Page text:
Secretary Bowles is also directing DCR's Division of Water Supply Protection and DFG's Division of Fisheries and Wildlife to review their forest land management practices in light of the Forest Legacy Plan, with the goal of coordinating and integrating forest stewardship across state agencies.

For DCR Water Supply Protection forests

  • Review: Before new FY2011 timber sales on DCR Water Supply Protection forests are finalized, DWSP will have the existing Science and Technical Advisory Committee (STAC) conduct a review of the scientific principles that guide existing Land Management Plan objectives. The STAC will also analyze DWSP proposed changes to implementation on issues such as opening sizes and retention standards. Resulting recommendations will be reviewed by the existing public Advisory Committees and appropriate changes or clarifications to Land Management Plans and future watershed forestry projects implemented. DCR will defer any new timber sales for FY11 until this review is concluded. Habitat management practices will be reviewed in coordination with the Division of Fish and Wildlife (DFW) as part of a broader statewide effort.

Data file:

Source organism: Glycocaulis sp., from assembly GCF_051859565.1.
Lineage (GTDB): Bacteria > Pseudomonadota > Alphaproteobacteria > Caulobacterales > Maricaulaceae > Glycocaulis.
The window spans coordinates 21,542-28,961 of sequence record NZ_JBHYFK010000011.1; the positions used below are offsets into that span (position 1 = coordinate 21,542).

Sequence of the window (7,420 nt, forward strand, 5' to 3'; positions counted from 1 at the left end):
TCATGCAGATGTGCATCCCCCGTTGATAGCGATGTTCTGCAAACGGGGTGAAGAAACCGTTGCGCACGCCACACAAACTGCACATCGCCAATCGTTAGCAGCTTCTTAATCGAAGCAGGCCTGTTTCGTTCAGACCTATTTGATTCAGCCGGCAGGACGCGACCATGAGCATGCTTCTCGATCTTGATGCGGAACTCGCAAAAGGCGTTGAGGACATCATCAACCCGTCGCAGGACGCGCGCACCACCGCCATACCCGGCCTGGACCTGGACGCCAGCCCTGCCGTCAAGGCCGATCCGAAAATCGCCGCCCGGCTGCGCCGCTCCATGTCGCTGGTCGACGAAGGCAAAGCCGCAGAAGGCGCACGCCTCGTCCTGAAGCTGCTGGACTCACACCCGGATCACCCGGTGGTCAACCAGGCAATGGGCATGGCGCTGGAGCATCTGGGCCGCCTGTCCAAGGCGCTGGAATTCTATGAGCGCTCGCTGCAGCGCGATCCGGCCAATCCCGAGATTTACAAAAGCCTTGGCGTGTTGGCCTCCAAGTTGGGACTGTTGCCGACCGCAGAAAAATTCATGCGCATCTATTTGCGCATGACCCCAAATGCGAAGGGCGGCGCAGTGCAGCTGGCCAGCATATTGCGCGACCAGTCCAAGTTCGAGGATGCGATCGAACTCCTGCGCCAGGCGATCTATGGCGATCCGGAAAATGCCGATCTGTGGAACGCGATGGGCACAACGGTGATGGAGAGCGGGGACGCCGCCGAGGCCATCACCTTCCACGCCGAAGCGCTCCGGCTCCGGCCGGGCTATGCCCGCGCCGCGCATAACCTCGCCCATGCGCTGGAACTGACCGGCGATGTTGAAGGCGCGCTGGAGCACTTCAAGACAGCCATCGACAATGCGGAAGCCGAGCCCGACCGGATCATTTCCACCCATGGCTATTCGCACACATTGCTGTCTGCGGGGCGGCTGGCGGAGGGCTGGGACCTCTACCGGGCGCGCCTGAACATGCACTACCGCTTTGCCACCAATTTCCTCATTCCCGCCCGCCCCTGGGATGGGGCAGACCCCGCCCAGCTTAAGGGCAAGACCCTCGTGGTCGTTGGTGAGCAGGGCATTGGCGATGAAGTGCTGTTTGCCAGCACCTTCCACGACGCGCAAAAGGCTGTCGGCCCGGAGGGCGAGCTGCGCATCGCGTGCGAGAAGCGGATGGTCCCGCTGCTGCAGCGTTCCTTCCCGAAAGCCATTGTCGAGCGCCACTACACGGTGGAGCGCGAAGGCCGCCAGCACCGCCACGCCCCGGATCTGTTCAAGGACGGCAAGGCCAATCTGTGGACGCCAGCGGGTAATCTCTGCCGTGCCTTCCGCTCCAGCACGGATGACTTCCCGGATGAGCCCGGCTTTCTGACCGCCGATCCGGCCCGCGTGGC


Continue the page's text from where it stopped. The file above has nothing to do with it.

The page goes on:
• Increase review and oversight of all existing timber sales to ensure strict compliance with all standards.
  • Implement new transparent process with cutting plans posted online and increased public input opportunities for planned projects.

For DFG/DFW Wildlife Management Areas

  • Review: DFG/DFW will conduct a 10 year review of its existing "Forest Management Guidelines for Wildlife Management Areas" in the context of the 2006 State Wildlife Action Plan, and as part of a larger review of its statewide land protection and habitat management. DFG/DFW will conduct a public process on recommendations to update the Guidelines in the context of a review of overall land protection and habitat management effectiveness. One goal of the process will be to align, coordinate and integrate forest stewardship on all state lands.
  • Maintain transparency: DFG/DFW will continue to post online information about any active forestry management sites to make this information easily available to the public, and will invite interested members of the public to view and tour agency sites where active management has occurred.

"This new approach to land stewardship is the biggest change in a generation and will benefit people and wildlife for many years to come," said Laura Johnson, president of Mass Audubon. "These lands encompass an incredible variety of natural features within large areas of forest that provide clean water and air, all the more important as we experience a rapidly changing climate."